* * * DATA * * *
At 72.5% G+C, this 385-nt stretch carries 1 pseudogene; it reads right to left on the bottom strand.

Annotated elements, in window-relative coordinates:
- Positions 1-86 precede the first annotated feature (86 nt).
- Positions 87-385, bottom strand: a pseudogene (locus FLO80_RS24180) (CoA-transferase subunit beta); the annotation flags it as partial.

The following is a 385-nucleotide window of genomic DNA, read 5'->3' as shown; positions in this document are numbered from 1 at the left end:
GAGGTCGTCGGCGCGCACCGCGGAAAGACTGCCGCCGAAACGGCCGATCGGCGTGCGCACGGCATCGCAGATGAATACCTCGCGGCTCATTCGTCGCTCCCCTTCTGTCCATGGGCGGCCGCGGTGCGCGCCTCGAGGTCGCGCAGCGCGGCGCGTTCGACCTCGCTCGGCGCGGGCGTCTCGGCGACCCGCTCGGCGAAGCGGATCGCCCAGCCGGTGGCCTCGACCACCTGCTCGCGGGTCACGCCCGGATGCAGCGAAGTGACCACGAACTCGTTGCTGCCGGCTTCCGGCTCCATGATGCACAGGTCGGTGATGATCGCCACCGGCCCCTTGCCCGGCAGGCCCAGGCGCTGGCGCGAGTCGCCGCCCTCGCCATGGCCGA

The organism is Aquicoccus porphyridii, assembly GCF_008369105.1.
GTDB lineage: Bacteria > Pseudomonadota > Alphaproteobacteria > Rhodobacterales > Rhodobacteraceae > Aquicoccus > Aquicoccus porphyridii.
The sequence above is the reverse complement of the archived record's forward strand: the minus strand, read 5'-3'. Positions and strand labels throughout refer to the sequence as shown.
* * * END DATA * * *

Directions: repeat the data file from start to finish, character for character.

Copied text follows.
At 72.5% G+C, this 385-nt stretch carries 1 pseudogene; it reads right to left on the bottom strand.

Annotated elements, in window-relative coordinates:
- Positions 1-86 precede the first annotated feature (86 nt).
- Positions 87-385, bottom strand: a pseudogene (locus FLO80_RS24180) (CoA-transferase subunit beta); the annotation flags it as partial.

The following is a 385-nucleotide window of genomic DNA, read 5'->3' as shown; positions in this document are numbered from 1 at the left end:
GAGGTCGTCGGCGCGCACCGCGGAAAGACTGCCGCCGAAACGGCCGATCGGCGTGCGCACGGCATCGCAGATGAATACCTCGCGGCTCATTCGTCGCTCCCCTTCTGTCCATGGGCGGCCGCGGTGCGCGCCTCGAGGTCGCGCAGCGCGGCGCGTTCGACCTCGCTCGGCGCGGGCGTCTCGGCGACCCGCTCGGCGAAGCGGATCGCCCAGCCGGTGGCCTCGACCACCTGCTCGCGGGTCACGCCCGGATGCAGCGAAGTGACCACGAACTCGTTGCTGCCGGCTTCCGGCTCCATGATGCACAGGTCGGTGATGATCGCCACCGGCCCCTTGCCCGGCAGGCCCAGGCGCTGGCGCGAGTCGCCGCCCTCGCCATGGCCGA

The organism is Aquicoccus porphyridii, assembly GCF_008369105.1.
GTDB lineage: Bacteria > Pseudomonadota > Alphaproteobacteria > Rhodobacterales > Rhodobacteraceae > Aquicoccus > Aquicoccus porphyridii.
The sequence above is the reverse complement of the archived record's forward strand: the minus strand, read 5'-3'. Positions and strand labels throughout refer to the sequence as shown.